Professors administer midsemester surveys, attempt to make accommodations

Sheryl Lawrence

Some professors administered midsemester surveys to gauge students’ feelings about the semester before making changes to accommodate for current circumstances.

Kathleen Harrison, communications manager in the Office of the Executive Vice President and Provost, said UT administration did not mandate professors administer midsemester surveys.

Nutritional sciences lecturer Michele Hockett Cooper said the College of Natural Sciences administration encouraged staff to administer a survey, but did not require it. 

“I think it's a smart idea to do a midsemester check in with students to gauge how they're liking the content, how the pace of the classes is going and if they feel engaged with the material or not,” Cooper said.

Associate astronomy professor Keely Finkelstein said her surveys were anonymous, and when looking at the average responses she noticed students were struggling more than normal.

“There are some things that I know are probably lower than normal — (it’s different) being in a large class and being online,” Finkelstein said. “(For example), a lot of students are saying the social belonging aspect is hard and it feels low for them.”


Public health junior Lawrence Robinson said students should have more control over their learning and the midsemester surveys administered in his classes gave him the opportunity to express this belief.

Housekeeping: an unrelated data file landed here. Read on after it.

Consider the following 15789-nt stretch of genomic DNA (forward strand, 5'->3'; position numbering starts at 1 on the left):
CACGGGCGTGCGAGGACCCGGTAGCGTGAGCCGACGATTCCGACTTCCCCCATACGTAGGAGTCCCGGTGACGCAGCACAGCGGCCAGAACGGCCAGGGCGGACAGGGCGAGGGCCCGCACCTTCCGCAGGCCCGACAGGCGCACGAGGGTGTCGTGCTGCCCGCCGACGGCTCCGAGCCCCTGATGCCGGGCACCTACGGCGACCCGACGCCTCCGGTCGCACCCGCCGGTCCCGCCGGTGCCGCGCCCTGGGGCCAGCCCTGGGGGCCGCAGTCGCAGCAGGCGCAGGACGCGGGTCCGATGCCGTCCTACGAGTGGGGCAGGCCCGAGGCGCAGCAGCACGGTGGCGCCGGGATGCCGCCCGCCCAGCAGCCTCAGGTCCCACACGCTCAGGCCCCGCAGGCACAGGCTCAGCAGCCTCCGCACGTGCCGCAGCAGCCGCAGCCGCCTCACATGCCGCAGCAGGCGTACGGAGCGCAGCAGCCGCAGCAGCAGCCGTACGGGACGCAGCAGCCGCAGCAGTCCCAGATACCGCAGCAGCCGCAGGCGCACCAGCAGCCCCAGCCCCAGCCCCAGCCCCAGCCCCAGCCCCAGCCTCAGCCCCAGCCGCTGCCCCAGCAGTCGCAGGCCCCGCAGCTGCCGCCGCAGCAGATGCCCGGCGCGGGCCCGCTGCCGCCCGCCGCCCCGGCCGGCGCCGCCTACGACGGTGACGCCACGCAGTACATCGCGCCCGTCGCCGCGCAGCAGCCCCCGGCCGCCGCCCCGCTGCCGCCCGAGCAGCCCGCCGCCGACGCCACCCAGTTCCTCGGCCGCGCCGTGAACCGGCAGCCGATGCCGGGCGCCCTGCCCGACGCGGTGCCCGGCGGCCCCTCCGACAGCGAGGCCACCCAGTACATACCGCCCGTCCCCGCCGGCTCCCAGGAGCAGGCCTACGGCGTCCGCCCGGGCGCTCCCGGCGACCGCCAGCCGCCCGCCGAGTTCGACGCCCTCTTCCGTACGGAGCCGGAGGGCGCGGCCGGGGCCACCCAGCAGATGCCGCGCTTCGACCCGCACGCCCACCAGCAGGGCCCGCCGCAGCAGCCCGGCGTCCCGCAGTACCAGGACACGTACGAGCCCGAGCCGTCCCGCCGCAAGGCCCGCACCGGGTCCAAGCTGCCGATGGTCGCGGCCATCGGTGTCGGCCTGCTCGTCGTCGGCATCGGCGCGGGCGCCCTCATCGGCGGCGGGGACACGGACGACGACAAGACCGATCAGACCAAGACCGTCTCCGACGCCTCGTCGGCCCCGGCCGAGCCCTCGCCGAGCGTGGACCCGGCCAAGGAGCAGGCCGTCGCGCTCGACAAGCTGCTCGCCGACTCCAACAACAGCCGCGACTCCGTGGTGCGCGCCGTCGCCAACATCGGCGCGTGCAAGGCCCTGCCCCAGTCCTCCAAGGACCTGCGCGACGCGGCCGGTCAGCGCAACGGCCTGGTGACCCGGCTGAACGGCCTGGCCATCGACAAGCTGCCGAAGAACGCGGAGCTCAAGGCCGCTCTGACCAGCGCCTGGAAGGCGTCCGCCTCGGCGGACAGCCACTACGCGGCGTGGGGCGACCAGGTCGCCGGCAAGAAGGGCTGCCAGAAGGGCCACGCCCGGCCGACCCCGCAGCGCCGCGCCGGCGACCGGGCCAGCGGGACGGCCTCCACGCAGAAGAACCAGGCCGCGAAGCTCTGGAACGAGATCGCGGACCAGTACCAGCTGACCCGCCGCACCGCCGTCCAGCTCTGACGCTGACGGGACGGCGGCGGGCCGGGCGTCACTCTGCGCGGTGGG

“Especially (now), students need to have more control over their education and the flow of it,” Robinson said.

Finkelstein said some students came to her to provide feedback and ask for help about certain aspects of her class before administering the midsemester survey, specifically regarding working with peers.

“(I’ve been) reminding the whole class … we're working together in groups to try and practice these problems now because this is how … we learn the material,” Finkelstein said.

Cooper said 750 out of the 1,000 students in her classes took the survey. With the feedback Cooper received from the survey, she changed aspects of the syllabus to benefit students, including taking out work students indicated was overwhelming. 

“Students said … ‘We can't watch the lecture and read the chapter and attend the live class, it's just too much work,’” Cooper said. “We took all of those prerecords out, and we are making those chapters optional.”